5 practical tips for creating a multigenerational living space
We've rounded up our top 5 practical planning tips for mutligenerational families living together.
As a result of the UK’s housing crisis, multigenerational homes are rising in popularity. If you’re considering expanding your household, here’s all the advice you need to make a space for several generations to live happily together.
Image: Agnese Sanvito; Adding an extension to his father-in-law’s Victorian house, architect Neil Dusheiko has enabled three family generations to live together in the property for two years while Neil’s own family home was built.
Multi-generational living is on the rise. According to research compiled by the National House Building Council (NHBC), the number of such UK households increased by 38% between 2009 and 2014, a growth largely driven by the number of adult children still living with their parents while they struggle to get onto the housing ladder. A poll by estate agent Tepilo also revealed that 60 per cent of people would consider living with several generations under one roof.
There are various options for making sufficient space in your property – and each of them comes with practical factors to consider. To ensure the scheme is a worthwhile investment for everyone involved, it’s of vital importance to plan a design that not only enhances the layout and function of your home, but also any new additions.
We’ve rounded up our top 5 tips to help you create a multi-generational living scheme that suits your entire family’s needs.
Think about social spaces and private zones
Image: Alex James; Soft furnishings add personality and bring warmth to the open-plan room, and help zone off areas.
First, consider the different activities that will need to be accounted for. ‘Two generations – parents living with grown-up children – or three generations – with grandparents – living together may have different needs and space requirements,’ says Andrew Mulroy, director of Mulroy Architects. ‘Are you going to cook together and eat as a family, or at different times? What space do you need for special occasions? And will you need different areas for leisure activities such as watching TV or playing music?’
Although converting your loft is often the fastest and least expensive way to gain more room, it may not be the only solution. ‘Review the site in its entirety and highlight possible locations for different generations of the family to live – this might be the loft or a converted garage space. Outbuildings can also be used and might offer alternative entrances,’ says Adam Knibb, director of Adam Knibb Architects.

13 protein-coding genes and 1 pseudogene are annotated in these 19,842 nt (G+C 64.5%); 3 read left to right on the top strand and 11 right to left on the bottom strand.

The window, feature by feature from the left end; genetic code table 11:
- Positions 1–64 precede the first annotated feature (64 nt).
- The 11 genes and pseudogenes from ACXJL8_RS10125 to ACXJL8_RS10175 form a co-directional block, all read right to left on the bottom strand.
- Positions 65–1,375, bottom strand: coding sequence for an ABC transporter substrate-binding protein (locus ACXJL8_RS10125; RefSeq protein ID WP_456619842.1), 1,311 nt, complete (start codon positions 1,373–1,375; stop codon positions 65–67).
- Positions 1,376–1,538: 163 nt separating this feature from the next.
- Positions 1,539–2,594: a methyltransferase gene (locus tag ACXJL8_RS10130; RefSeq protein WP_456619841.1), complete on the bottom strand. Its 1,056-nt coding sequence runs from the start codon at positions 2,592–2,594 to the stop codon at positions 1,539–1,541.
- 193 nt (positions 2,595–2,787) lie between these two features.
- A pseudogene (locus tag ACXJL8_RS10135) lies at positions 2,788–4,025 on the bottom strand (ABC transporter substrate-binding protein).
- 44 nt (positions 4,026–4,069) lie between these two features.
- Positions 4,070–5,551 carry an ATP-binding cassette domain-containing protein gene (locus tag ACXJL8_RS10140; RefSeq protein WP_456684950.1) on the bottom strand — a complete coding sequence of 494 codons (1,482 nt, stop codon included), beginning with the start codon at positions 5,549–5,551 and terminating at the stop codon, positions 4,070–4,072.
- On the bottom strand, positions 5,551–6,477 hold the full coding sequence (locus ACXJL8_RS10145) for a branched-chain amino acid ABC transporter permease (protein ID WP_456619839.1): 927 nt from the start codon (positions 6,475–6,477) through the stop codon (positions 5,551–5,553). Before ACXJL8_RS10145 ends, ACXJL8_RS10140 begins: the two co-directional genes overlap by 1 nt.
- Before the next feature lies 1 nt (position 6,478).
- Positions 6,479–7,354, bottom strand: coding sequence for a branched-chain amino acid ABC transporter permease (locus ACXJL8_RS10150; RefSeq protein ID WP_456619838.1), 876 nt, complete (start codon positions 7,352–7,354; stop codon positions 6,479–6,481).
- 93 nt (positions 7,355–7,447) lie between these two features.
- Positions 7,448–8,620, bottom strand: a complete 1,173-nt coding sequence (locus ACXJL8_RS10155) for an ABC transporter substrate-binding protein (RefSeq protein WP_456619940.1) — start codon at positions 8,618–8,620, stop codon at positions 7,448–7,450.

Converting an attached garage may have great benefits for older family members or those with mobility issues, as everything can be spread across one level. ‘Essentially, there needs to be room for a combination of social spaces for everyone to gather, but you’ll also want private zones to retreat to,’ Knibb adds.
Future proof your multigenerational home
Image: Jack Hobhouse; As part of a full remodel and renovation project, Studi Octopi designd this newly convereted loft to provide a self-contained space, away from the open-plan downstairs. It’s flooded with lights thanks to Velux windows overhead and it features a Pietra Serena stone top and white oiled oak cupboard fronts. A similar scheme would cost around £2,500 per sqm.
It is important to create a home that can be adapted to your family’s changing needs. ‘Consider how the new space will be used in the long term,’ says James Munro, director of Granit Architects. ‘Future requirements should be factored in to the design.’
This will depend largely on the unique requirements of your family. ‘Aspects to consider for older relatives include clear, open circulation spaces and wheelchair access,’ says Carl Huntley, director at Base Architects & Interiors. ‘Architects should aim to create a spacious bedroom with an accessible en-suite bathroom. You want to ensure that those with limited mobility have room to manoeuvre comfortably. You need scale to make that work.’
There are also different priorities for adult children: ‘Living areas are more important, providing room to have friends over and a place to entertain in,’ Huntley adds. In which case, sound insulation is a priority to limit disagreements about noise travelling between different spaces. If you’re planning to convert or construct an outbuilding, make sure you keep the form of the structure as simple as possible.
‘Too many floor and ceiling level changes will compromise what you’re able to do with the building in the future,’ Huntley points out. And don’t forget the outdoor space. ‘You may have room to create a separate garden,’ Huntley says. ‘The key thing is to establish a private place that you or your relatives can make your own.’